In the early 1900s, Thomas Edison’s factory that housed the majority of his many inventions and projects was destroyed by a fire. At age 67, it contained his life’s work. The next morning, while searching through the rubble, Edison told his son, “There is great value in disaster. All our mistakes are burned up. Thank God we can start anew.”
Three weeks later, Edison delivered the first phonograph, an invention he spent over 50 years trying to perfect. The next year his company, which later turned out to be General Electric, did $10 million in revenue. Edison ended up accumulating nearly 2,400 patents in his lifetime.
Edison’s most referenced quote is probably when he said, “I have not failed. I’ve just found 10,000 ways that won’t work.” These days it’s almost become cliche to preach the value in failure. It’s by far the biggest rallying cry in Silicon Valley’s start-up culture. But I don’t see this as a simple case of enduring a disasterous situation. I think the key ingrediant here is the power of having the correct expectations and giving yourself enough opportunities to succeed.
Jason Zweig had a tweet this week that captures this line of thinking perfectly:
When you’re young you assume that everything in life will just work out somehow. All of your plans and milestones will occur right on schedule. Every interviewer asks the same terrible question to their prospective employees — “Where do you see yourself in 5 years?” Young people are the only ones who assume that the answer to this question is going to be exactly how things will actually turn out.
Once reality sets in and you see how the real world actually works you begin to realize that nothing ever goes as planned. Most people will tell you that life isn’t fair, but it’s also so random that there’s more luck involved in where we end up than most people are willing to admit.
Nearly every success story is accompanied by a lucky break. Apple got bailed out by a loan from Microsoft in the late-1990s. Without it they may not have become the largest publicly-traded company in the world. Coca-cola was created when someone accidentally added carbonation to medicinal syrup. Pfizer was working on a drug for high blood pressure when they accidentally created Viagra. Play Doh was originally supposed to be a wall paper cleaner. Toothpaste didn’t take off as a regularly used product until someone added bubbles so people could get the sensation that it was doing something to their mouth.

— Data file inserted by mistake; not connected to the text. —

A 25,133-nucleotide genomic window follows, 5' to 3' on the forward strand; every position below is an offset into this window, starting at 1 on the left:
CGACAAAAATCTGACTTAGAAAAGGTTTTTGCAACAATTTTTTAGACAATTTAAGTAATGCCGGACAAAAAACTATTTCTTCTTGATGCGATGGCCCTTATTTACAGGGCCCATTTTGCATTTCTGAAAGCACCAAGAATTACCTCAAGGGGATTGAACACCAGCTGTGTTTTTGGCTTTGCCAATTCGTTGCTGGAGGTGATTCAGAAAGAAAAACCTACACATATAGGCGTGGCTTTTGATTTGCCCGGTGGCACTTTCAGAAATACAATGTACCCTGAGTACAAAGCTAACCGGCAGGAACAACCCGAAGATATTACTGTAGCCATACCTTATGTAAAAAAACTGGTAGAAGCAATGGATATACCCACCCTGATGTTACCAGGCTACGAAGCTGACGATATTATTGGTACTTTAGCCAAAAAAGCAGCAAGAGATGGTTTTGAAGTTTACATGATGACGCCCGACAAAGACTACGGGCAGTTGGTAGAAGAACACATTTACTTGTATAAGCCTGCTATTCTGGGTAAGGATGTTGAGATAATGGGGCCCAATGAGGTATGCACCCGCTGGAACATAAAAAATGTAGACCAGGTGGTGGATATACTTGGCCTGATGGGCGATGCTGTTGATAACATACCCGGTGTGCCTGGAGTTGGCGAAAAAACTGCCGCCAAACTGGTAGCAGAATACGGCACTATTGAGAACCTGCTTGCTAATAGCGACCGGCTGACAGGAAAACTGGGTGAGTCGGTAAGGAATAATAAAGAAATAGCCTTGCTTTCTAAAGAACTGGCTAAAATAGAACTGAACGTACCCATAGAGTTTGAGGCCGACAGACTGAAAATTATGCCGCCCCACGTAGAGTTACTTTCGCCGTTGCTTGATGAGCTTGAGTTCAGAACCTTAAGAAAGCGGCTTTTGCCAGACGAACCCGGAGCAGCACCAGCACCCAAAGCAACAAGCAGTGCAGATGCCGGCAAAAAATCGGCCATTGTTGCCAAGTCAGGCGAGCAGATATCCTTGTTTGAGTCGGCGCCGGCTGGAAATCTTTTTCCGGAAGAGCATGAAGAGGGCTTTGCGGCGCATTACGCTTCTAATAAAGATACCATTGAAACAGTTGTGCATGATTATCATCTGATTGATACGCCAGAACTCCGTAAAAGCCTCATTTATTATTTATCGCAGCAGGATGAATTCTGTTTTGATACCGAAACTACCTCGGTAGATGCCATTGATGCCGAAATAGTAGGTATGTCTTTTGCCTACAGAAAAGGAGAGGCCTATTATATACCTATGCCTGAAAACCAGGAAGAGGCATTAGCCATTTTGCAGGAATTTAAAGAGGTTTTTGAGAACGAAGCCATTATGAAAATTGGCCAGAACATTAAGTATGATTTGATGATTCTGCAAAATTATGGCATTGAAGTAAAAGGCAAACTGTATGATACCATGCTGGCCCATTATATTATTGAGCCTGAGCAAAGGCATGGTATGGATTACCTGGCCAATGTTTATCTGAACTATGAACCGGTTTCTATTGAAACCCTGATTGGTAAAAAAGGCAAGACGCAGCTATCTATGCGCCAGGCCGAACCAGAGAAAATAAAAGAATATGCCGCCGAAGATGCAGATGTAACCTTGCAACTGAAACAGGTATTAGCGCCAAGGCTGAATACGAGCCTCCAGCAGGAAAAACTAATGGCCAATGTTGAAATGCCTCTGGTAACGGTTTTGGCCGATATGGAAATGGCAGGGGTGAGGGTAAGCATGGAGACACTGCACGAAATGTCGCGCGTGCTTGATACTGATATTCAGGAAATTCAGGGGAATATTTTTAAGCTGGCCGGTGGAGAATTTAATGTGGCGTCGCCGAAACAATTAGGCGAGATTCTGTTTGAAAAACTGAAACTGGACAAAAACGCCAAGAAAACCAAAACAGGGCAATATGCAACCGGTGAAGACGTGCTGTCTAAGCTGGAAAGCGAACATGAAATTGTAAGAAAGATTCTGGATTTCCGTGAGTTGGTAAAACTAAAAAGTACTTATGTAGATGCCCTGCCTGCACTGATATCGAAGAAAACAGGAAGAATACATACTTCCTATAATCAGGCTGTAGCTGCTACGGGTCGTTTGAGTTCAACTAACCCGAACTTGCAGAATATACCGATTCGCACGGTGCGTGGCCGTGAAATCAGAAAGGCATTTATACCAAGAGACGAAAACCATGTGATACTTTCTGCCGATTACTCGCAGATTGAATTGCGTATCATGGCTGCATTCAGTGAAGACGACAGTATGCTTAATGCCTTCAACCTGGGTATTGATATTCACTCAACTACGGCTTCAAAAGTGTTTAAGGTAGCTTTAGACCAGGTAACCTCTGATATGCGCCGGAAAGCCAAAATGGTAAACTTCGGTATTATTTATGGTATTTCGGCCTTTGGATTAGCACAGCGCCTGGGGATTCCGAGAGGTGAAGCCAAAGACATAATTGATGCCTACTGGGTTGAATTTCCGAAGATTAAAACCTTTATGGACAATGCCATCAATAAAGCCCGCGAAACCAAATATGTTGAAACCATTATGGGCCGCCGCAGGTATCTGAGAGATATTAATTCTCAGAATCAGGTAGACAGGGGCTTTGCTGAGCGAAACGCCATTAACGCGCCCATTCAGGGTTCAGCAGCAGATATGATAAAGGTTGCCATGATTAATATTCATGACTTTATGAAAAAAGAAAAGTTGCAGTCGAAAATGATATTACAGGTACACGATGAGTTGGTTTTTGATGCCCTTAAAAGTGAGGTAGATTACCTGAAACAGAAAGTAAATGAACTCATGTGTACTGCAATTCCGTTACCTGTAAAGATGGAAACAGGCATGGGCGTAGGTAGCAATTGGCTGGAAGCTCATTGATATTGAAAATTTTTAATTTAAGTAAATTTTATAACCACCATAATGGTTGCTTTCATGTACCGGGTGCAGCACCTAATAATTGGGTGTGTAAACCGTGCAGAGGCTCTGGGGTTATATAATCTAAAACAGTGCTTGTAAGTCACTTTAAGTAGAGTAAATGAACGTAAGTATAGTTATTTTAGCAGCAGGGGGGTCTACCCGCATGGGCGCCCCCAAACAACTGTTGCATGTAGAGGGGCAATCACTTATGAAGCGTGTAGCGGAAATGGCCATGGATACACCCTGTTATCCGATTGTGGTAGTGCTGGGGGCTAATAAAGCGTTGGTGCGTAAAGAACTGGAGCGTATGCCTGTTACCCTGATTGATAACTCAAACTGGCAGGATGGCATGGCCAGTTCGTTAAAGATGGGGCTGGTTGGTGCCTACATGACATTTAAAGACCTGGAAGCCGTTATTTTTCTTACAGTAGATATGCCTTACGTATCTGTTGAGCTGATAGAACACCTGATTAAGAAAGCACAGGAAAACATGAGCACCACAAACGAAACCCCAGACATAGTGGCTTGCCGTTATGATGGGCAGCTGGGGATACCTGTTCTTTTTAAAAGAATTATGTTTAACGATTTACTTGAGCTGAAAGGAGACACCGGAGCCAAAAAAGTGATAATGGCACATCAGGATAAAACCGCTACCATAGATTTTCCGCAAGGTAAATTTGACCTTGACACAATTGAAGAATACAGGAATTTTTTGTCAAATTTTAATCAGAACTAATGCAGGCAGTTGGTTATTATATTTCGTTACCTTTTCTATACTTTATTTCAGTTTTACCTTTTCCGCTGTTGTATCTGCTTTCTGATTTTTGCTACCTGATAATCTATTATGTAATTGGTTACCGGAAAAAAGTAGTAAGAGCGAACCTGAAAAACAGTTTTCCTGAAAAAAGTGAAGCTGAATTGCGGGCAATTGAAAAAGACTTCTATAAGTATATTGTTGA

But people also have the ability to create their own luck by continuing to show up over and over again to try to gain a seat at the table. Dilbert creator Scott Adams talked about the importance of a diversification in opportunities in an interview with James Altucher last year:
The fact is if you try one thing once, probably things aren’t going to go your way. Because the odds of any one thing working, even if you do everything right, is about ten percent. But if you did a thousand things and every one of them had a ten percent chance of working, you’re pretty close to a guarantee that something’s going to work.
It’s counterintuitive, but low expectations can actually be a good thing if used with the right frame of mind. If you go into every situation with expectations that the sky is the limit, it’s highly likely that you’re going to be severely disappointed when you have the inevitable bad break. The power of realistic expectations is that your goals won’t get derailed at the first sign of trouble. One of the reasons people give up on their goals so easily is because they put too much pressure on themselves. You absolutely have to follow the process over outcomes mindset to play the long game.
My own career path is full of twists and turns I never would have expected. Many of my biggest breaks have come from jobs I didn’t get. Other jobs worked out because I was in the right place at the right time and took advantage of the opportunity. I never would have expected any impact on my career by starting this blog. I went in thinking anything that comes from it would be icing on the cake. Had my expectations been higher going into it I probably would have given up on it during the first year or so when no one was reading my stuff.
You can’t control if or when you’ll get a lucky break. But you can always improve your odds of success by continually giving yourself enough opportunities.